Briony Caffrey introduces a new course developed by the BDA Mental Health Specialist Group which aims to provide practitioners working with people who might lack capacity and have dietetic needs with essential knowledge on the Mental Capacity Act.
It has long been documented that people with learning disabilities are more likely to experience health inequalities and healthcare inequalities which contribute towards premature and avoidable deaths (Forssmann et al, 1970; Mencap, 2007; LeDeR, 2022). The Learning Disability Mortality Review report from 2023 shows for the first time that the leading cause of death is diseases of the circulatory system. Previously, respiratory diseases have always posed the most risk (LeDeR, 2021). We are at a turning point: more must be done to understand the increased risks associated with circulatory health in this population.
Circulatory system diseases may be better understood as cardiovascular disease (CVD), an umbrella term which includes all diseases of the heart, blood vessels and circulation. CVD may present as atherosclerosis with increased risk of blood clots, high blood pressure and poor circulation to organs and limbs, which reduces function and can lead to heart attacks and strokes (NHS, 2022).
There are several modifiable risk factors, including smoking, low high-density lipoprotein (HDL) cholesterol, high non-HDL cholesterol, sedentary lifestyle/lack of physical activity, unhealthy diet, more than 14 units of alcohol per week, and overweight and obesity (NICE, 2023).
NHS Digital Data 2022 shows significantly greater rates of obesity in those with a learning disability compared with the rest of the population. In the age range of 18-24-year-olds, 20.2% of the learning disability population experience obesity compared with 3.4% of the rest of the population. This is a sixfold difference.
Further considerations need to be given to a range of issues affecting weight and diet when working with the learning disability population, one of which is the matter of capacity (PHE, 2020). Difficulties cited include balancing ‘choice and the duty of care’ as well as ‘supporters misusing the right to make unwise decisions as an excuse for not helping the person to understand risks and options properly’ (PHE, 2020).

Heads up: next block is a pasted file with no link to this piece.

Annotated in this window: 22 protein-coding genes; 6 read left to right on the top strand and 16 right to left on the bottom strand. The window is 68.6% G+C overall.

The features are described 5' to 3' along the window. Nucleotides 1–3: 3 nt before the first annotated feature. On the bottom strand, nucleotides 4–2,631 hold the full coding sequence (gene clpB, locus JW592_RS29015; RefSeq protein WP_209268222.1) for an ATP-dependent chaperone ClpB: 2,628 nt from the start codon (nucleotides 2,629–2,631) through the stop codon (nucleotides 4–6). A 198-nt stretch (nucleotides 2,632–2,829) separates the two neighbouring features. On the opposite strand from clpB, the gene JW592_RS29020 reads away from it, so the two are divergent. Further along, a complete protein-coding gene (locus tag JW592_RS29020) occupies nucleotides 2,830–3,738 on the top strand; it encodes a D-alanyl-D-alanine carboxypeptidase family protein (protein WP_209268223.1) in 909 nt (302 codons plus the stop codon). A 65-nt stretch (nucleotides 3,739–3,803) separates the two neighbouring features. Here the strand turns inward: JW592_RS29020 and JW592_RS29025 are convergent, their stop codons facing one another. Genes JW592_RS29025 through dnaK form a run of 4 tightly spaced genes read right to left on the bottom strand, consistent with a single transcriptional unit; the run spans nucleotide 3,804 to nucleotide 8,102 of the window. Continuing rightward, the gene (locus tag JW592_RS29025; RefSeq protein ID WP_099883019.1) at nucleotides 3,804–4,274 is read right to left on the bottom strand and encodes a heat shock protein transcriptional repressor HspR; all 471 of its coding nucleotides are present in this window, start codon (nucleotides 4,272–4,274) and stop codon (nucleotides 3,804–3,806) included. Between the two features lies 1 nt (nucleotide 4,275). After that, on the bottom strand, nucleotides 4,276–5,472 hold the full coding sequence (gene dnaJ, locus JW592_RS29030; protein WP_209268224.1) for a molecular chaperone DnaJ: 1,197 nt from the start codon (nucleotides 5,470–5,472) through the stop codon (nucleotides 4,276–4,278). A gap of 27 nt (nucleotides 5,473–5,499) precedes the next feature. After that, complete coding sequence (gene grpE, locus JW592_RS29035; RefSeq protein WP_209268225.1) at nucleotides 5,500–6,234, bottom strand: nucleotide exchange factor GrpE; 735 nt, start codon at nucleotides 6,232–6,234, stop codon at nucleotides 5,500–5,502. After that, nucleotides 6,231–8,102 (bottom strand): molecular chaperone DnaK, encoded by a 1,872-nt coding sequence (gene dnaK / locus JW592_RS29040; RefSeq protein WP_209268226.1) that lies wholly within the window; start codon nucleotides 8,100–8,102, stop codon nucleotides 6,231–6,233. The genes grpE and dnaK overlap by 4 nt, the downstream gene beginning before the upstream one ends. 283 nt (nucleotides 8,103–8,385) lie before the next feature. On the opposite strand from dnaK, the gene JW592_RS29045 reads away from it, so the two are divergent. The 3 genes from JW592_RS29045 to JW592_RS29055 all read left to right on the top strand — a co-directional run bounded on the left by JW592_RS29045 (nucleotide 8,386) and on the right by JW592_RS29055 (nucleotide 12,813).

Poor application of the Mental Capacity Act (MCA) 2005 is echoed in the LeDeR 2022 and CIPOLD 2014 reports this as a contributing factor to poor health outcomes. The evidence is clear and points towards a need to better understand and apply the MCA to improve quality and length of life. The role of clinicians in understanding the importance of capacity is further defined in the updated HCPC Standards of Proficiency regarding ‘practice within legal and ethical boundaries’. We need to bring the issues of capacity central to the way we support diet and weight.
The BDA Mental Health Specialist Group has developed a new course – Assessing Capacity Regarding Diet, Weight and Health – in response to the growing prevalence and identified need. The course uses a range of activities to deepen understanding of application in practice including case studies and group discussions. It is open to all practitioners working with people with learning disabilities and other vulnerable groups, who would benefit from diet and weight-related capacity assessments.
By the end of the course, delegates will be able to understand the MCA, consider how this applies to diet, weight and health, understand when to complete a capacity assessment on these decisions, understand who can (and how to) complete a capacity assessment, and how to respond to the outcome. You will receive a pack which you can use in your practice and to support change for the people you work with.
The first roll-out of the course will take place on Wednesday 17 January 2024. As the course is open to all practitioners working with people who would benefit from a capacity assessment relating to these decisions, you are invited to share the booking link with interested colleagues.